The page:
I went to my family physician last week for a problem I am having with almost constant low back pain that has been slowly worsening for several months. I have not injured myself recently and I believe I am in otherwise excellent health. She said that I have lumbar instability, and she recommended that I lose some weight and go see a chiropractor to protect my back not allowing further problems developing.
Do you have any idea what this lumbar instability is, and what a chiropractor might do to help me with this problem?
Thank you for any information or insight you can offer.
The term “spinal instability” is a rather general term used to describe abnormal or excessive movement between two spinal bones (vertebrae), and this movement is often associated with variable lower back pain depending on degree of movement and the location of sensitive nerve structures in relation to the abnormal movement when it occurs. When the term “lumbar instability” is used it is made more specific by indicating that the problem is in the lower or lumbar part of the spine near the waistline. Even so, the term does not really indicate what is causing this excessive or abnormal spinal bone movement.
Martha, think of your problem as something like when your car has a rattle because something is loose. In the car the loose part would rub against other parts and cause damage to the general area, as well as making a lot of noise. In the body the spinal bones are not holding together as firmly as they should and this can cause wear on the tissue, as well as cause pain. This is a serious problem not only because of the lower back pain you are having now, but because of what other problems might develop over time if left untreated.
Lumbar instability usually occurs when the lower back ligaments, tendons, discs and joint capsules that support and hold together the bones of the spine are damaged. When this happens the relationship of the various spinal bones can shift out of normal alignment and cause them to not meet correctly during the common and frequent flexion or extension movement the low back goes through all day long. This unstable and abnormal spinal movement and alignment can pinch nearby nerves and result in pain in the low back and legs, and if extensive enough can sometimes even lead to leg weakness.
This instability can be detected easily by taking x-rays of the spine during the end points of forward flexion or backward extension to see if the bones hold together correctly during these extreme ranges of movement. If the doctor is especially skillful in the art of spinal palpation it is possible to feel the spine while the patient bends forward and backward, or even rotates the spine, in order to feel abnormal movement of the involved vertebrae with the fingertips as it is occurring; this is the way that most chiropractors examine the spine to see if spinal instability is present in a painful area of the spine.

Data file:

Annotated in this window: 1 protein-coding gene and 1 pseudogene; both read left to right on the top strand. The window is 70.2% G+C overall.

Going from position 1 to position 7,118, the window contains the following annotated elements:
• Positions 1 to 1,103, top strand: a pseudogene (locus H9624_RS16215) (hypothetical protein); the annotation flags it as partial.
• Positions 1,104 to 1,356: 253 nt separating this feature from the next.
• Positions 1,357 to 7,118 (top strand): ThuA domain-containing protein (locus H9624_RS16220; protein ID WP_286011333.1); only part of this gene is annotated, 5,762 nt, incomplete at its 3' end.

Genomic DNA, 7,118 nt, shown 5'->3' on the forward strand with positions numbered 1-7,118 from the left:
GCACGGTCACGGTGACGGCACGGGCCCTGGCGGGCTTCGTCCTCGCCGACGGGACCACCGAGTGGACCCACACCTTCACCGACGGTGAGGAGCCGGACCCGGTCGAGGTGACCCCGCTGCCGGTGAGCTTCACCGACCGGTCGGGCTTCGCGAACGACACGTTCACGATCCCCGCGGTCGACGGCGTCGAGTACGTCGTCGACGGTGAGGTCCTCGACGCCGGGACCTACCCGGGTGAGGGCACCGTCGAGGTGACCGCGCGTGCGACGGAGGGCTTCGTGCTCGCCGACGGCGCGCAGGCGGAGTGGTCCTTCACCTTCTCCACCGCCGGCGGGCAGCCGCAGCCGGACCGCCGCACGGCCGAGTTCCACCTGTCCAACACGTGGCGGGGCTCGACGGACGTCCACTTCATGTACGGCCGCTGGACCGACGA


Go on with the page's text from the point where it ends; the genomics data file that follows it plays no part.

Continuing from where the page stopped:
Lumbar instability can also occur if there are pathological changes in the lower spine that can cause or contribute to abnormal spinal movement. For example, a lumbar spinal fracture, if left untreated could result in movement beyond the normal physiological limit of spinal motion. Excessive motion of lumbar instability can also be caused by spinal tumors, infection, advanced arthritis, disc degeneration, scoliosis or even osteoporosis that when severe can weaken the spine architecture and compromise stability. Obviously, your doctor has ruled out the possibility of outright pathology causing your loc back pain because she referred you to a chiropractor for additional care. But keep in mind that the excessive motion caused by spinal instability will eventually lead to damage or inflammation of the nearby nerve roots or worn joints due to the effects of repetitive motion. This is why you want to guard your spine from becoming further unstable or staying unstable longer than can be prevented.
You ask what the chiropractor might do to correct or prevent your spinal instability from advancing further. Unfortunately I cannot answer that question because I would need to know the exact reason your spine is unstable in the first place, in order to tell you what can be done to correct the problem. Having admitted I cannot give you a specific answer how your spine might be made more stable, I can speculate on a few general ideas that might possibly be helpful to you:
1. Provide a detailed exercise program for you to do to strengthen weak muscles and tone ligaments in the area of your instability.
2. Correct any spinal misalignment that is contributing to the excessive movement going on in your low back.
3. Use a variety of techniques within the discipline known as Applied Kinesiology to strengthen weak muscles, increase flow of lymphatic fluid out of the area of involvement, as well as tone ligaments in the area of your lumbar instability.
4. Use trigger point therapy or acupuncture if indicated to help tone muscles and related supporting soft tissue structures of the low back.
5. Dietary and exercise advice for your weight loss program that would be helpful in most any case in which lumbar instability is an issue.
Please let me know what happens when you get back from the chiropractor. I will be interested in what you learn and what steps are being taken to help your recovery. DL